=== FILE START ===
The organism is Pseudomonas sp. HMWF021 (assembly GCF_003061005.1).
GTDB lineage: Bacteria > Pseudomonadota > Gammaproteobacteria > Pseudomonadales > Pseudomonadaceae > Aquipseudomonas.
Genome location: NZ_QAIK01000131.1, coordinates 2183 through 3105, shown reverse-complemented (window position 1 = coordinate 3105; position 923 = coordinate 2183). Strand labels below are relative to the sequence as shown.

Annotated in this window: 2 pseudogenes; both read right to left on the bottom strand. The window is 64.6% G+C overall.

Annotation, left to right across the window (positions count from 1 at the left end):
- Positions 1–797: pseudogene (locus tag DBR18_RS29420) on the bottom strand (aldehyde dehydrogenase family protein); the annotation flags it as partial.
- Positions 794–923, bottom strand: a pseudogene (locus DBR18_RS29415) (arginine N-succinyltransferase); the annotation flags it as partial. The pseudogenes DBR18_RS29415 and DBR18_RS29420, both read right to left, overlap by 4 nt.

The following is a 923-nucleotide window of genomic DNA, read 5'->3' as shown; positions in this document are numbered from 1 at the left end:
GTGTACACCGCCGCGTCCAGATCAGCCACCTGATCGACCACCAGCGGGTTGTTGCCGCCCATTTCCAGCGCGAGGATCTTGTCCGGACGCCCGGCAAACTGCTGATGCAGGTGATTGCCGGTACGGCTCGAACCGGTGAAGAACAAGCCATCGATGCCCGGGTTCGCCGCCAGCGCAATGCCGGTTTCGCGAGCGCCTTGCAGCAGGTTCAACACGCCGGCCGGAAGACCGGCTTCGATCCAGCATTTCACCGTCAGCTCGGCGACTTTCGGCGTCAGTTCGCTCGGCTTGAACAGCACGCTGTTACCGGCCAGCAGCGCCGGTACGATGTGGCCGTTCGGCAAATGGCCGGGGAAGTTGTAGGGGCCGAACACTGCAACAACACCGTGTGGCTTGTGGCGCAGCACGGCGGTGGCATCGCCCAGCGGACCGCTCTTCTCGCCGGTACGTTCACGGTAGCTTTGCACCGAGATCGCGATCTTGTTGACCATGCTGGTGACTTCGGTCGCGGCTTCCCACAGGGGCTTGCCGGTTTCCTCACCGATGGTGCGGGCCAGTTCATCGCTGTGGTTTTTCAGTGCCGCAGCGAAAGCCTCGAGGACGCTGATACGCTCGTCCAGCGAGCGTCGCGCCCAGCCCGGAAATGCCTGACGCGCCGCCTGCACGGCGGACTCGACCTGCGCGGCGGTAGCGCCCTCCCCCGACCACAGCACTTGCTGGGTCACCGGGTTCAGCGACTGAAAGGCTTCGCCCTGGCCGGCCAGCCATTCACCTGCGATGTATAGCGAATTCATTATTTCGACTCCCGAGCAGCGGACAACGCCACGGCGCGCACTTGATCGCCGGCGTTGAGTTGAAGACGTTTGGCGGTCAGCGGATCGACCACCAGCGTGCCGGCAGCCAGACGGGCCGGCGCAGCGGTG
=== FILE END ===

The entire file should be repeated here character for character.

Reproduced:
The organism is Pseudomonas sp. HMWF021 (assembly GCF_003061005.1).
GTDB lineage: Bacteria > Pseudomonadota > Gammaproteobacteria > Pseudomonadales > Pseudomonadaceae > Aquipseudomonas.
Genome location: NZ_QAIK01000131.1, coordinates 2183 through 3105, shown reverse-complemented (window position 1 = coordinate 3105; position 923 = coordinate 2183). Strand labels below are relative to the sequence as shown.

Annotated in this window: 2 pseudogenes; both read right to left on the bottom strand. The window is 64.6% G+C overall.

Annotation, left to right across the window (positions count from 1 at the left end):
- Positions 1–797: pseudogene (locus tag DBR18_RS29420) on the bottom strand (aldehyde dehydrogenase family protein); the annotation flags it as partial.
- Positions 794–923, bottom strand: a pseudogene (locus DBR18_RS29415) (arginine N-succinyltransferase); the annotation flags it as partial. The pseudogenes DBR18_RS29415 and DBR18_RS29420, both read right to left, overlap by 4 nt.

The following is a 923-nucleotide window of genomic DNA, read 5'->3' as shown; positions in this document are numbered from 1 at the left end:
GTGTACACCGCCGCGTCCAGATCAGCCACCTGATCGACCACCAGCGGGTTGTTGCCGCCCATTTCCAGCGCGAGGATCTTGTCCGGACGCCCGGCAAACTGCTGATGCAGGTGATTGCCGGTACGGCTCGAACCGGTGAAGAACAAGCCATCGATGCCCGGGTTCGCCGCCAGCGCAATGCCGGTTTCGCGAGCGCCTTGCAGCAGGTTCAACACGCCGGCCGGAAGACCGGCTTCGATCCAGCATTTCACCGTCAGCTCGGCGACTTTCGGCGTCAGTTCGCTCGGCTTGAACAGCACGCTGTTACCGGCCAGCAGCGCCGGTACGATGTGGCCGTTCGGCAAATGGCCGGGGAAGTTGTAGGGGCCGAACACTGCAACAACACCGTGTGGCTTGTGGCGCAGCACGGCGGTGGCATCGCCCAGCGGACCGCTCTTCTCGCCGGTACGTTCACGGTAGCTTTGCACCGAGATCGCGATCTTGTTGACCATGCTGGTGACTTCGGTCGCGGCTTCCCACAGGGGCTTGCCGGTTTCCTCACCGATGGTGCGGGCCAGTTCATCGCTGTGGTTTTTCAGTGCCGCAGCGAAAGCCTCGAGGACGCTGATACGCTCGTCCAGCGAGCGTCGCGCCCAGCCCGGAAATGCCTGACGCGCCGCCTGCACGGCGGACTCGACCTGCGCGGCGGTAGCGCCCTCCCCCGACCACAGCACTTGCTGGGTCACCGGGTTCAGCGACTGAAAGGCTTCGCCCTGGCCGGCCAGCCATTCACCTGCGATGTATAGCGAATTCATTATTTCGACTCCCGAGCAGCGGACAACGCCACGGCGCGCACTTGATCGCCGGCGTTGAGTTGAAGACGTTTGGCGGTCAGCGGATCGACCACCAGCGTGCCGGCAGCCAGACGGGCCGGCGCAGCGGTG